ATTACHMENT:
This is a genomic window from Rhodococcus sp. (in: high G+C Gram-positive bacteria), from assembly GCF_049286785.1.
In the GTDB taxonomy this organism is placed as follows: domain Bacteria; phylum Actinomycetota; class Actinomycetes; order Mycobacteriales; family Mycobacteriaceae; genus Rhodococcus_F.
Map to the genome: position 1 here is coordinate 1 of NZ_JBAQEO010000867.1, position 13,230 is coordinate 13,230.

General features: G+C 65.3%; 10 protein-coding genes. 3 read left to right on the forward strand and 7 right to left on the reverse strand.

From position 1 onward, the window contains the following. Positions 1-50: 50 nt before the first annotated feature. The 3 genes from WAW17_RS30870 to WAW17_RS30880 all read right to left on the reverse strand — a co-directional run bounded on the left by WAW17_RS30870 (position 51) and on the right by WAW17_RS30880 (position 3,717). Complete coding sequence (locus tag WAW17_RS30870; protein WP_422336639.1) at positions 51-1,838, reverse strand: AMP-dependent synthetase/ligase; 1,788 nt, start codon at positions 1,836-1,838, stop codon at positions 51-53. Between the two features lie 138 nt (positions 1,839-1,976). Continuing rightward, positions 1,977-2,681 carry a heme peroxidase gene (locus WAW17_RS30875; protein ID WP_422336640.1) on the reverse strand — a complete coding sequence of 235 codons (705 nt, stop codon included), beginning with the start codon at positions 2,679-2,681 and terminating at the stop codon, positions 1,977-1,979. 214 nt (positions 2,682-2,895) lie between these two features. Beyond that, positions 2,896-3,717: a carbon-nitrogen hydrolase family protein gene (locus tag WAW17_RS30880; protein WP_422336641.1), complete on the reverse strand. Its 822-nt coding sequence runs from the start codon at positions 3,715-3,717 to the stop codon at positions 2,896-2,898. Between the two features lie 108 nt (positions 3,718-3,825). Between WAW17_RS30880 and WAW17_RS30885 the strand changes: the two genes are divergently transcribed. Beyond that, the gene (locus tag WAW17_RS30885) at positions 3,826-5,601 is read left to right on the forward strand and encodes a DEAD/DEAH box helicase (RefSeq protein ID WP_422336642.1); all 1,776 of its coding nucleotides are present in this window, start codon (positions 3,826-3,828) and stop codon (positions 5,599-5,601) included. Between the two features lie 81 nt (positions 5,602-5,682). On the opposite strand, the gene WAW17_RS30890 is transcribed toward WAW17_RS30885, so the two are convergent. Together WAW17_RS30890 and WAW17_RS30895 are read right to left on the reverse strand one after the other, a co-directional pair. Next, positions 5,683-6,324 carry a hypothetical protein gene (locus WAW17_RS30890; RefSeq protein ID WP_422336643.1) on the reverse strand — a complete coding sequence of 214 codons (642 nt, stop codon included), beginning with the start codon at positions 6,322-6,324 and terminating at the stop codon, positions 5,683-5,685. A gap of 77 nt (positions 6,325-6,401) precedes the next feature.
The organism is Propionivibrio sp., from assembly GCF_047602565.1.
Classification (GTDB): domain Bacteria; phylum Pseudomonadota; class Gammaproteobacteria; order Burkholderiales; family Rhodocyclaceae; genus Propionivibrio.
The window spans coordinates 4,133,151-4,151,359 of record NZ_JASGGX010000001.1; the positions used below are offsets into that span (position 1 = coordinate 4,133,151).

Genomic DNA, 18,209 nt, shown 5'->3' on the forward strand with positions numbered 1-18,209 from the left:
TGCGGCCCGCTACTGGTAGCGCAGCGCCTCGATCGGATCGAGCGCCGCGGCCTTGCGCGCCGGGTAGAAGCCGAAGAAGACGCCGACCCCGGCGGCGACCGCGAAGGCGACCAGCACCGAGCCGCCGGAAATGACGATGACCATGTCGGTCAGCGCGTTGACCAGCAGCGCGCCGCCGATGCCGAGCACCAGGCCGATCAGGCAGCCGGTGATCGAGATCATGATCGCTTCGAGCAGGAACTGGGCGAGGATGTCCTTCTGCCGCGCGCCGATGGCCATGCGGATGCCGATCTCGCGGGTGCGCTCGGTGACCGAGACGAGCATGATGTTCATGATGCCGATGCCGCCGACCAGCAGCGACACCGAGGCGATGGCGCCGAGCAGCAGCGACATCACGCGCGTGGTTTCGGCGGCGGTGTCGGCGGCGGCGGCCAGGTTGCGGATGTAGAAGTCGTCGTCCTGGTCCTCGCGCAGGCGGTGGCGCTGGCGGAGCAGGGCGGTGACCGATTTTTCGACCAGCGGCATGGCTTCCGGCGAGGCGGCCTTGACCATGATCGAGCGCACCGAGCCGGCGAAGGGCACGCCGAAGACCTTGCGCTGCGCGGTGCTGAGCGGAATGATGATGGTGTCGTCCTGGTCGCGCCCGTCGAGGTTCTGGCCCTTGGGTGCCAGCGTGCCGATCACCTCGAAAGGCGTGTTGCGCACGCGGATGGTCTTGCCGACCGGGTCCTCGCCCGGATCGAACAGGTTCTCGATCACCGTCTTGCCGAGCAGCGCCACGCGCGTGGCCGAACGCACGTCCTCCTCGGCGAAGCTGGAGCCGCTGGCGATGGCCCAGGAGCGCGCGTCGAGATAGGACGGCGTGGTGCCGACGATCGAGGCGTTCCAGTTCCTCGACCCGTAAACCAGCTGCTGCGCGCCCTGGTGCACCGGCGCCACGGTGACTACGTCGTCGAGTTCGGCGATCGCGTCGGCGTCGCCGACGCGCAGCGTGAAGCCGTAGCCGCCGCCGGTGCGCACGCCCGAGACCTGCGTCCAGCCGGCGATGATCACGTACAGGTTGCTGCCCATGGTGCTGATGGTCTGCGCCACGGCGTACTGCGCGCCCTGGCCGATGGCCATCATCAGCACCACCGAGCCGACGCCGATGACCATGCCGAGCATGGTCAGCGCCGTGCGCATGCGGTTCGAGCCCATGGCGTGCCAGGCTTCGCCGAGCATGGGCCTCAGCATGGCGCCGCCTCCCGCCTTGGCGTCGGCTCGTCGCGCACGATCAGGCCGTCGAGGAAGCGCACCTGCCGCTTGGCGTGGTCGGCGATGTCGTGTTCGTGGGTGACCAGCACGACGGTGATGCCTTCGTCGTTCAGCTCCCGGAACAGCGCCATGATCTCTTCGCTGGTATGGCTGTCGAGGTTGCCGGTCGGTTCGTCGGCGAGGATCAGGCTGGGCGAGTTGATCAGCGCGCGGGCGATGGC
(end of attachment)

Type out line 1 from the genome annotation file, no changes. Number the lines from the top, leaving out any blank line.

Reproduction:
This is a genomic window from Rhodococcus sp. (in: high G+C Gram-positive bacteria), from assembly GCF_049286785.1.